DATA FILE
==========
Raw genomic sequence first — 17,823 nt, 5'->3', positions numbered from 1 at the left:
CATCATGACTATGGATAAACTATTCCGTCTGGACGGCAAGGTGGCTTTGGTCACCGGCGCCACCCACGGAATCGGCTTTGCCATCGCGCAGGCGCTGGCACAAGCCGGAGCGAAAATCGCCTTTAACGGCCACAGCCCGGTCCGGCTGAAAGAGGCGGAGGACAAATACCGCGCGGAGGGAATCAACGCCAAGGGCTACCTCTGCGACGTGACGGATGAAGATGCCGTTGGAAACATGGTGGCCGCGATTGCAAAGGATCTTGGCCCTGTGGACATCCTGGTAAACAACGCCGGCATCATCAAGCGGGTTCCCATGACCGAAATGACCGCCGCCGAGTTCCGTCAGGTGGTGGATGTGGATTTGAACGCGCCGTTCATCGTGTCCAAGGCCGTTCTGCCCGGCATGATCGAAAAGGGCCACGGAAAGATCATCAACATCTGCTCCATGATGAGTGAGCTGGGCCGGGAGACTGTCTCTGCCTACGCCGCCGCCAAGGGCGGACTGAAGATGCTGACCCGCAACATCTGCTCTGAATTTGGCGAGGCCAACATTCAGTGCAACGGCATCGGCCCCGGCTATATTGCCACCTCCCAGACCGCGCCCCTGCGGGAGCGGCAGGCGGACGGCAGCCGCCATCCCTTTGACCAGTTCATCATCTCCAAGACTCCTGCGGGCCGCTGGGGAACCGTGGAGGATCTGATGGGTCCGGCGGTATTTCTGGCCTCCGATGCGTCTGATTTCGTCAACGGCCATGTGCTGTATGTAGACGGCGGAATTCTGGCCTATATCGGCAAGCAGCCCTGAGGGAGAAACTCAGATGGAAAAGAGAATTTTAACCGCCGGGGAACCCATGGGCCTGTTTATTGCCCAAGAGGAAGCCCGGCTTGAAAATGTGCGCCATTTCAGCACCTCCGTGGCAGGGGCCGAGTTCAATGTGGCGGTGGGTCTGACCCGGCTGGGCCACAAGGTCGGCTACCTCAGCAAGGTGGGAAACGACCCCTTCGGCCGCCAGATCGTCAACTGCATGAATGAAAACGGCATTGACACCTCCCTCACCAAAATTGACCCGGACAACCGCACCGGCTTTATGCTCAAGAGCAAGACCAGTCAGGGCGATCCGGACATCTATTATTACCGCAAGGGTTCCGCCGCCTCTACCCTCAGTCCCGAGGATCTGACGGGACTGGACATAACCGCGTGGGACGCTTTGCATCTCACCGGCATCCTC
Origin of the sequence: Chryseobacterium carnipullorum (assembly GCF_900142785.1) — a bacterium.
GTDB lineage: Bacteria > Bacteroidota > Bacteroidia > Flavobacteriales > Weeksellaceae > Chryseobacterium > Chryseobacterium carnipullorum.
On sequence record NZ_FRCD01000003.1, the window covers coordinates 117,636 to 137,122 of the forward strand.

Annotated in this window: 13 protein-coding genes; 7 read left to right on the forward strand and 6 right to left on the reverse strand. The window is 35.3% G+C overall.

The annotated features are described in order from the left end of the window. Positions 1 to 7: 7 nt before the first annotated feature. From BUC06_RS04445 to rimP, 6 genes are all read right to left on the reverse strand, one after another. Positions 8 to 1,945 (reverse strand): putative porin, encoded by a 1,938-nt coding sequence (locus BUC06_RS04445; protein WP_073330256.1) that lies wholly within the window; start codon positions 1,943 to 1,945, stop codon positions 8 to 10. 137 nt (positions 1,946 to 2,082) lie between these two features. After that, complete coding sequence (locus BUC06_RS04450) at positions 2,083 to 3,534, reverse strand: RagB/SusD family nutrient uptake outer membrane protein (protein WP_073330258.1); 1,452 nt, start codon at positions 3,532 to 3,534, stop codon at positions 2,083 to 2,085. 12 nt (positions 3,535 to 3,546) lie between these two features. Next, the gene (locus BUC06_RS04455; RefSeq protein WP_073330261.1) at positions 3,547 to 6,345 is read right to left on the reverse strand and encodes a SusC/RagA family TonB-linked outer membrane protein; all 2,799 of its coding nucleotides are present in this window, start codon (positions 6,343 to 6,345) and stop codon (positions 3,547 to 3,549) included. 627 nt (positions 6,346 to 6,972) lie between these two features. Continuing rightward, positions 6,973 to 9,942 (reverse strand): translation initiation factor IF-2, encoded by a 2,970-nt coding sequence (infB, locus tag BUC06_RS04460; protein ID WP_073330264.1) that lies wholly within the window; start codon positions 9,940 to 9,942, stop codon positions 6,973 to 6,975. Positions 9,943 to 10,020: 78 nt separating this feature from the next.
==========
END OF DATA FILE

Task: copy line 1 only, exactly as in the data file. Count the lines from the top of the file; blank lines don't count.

Raw genomic sequence first — 17,823 nt, 5'->3', positions numbered from 1 at the left: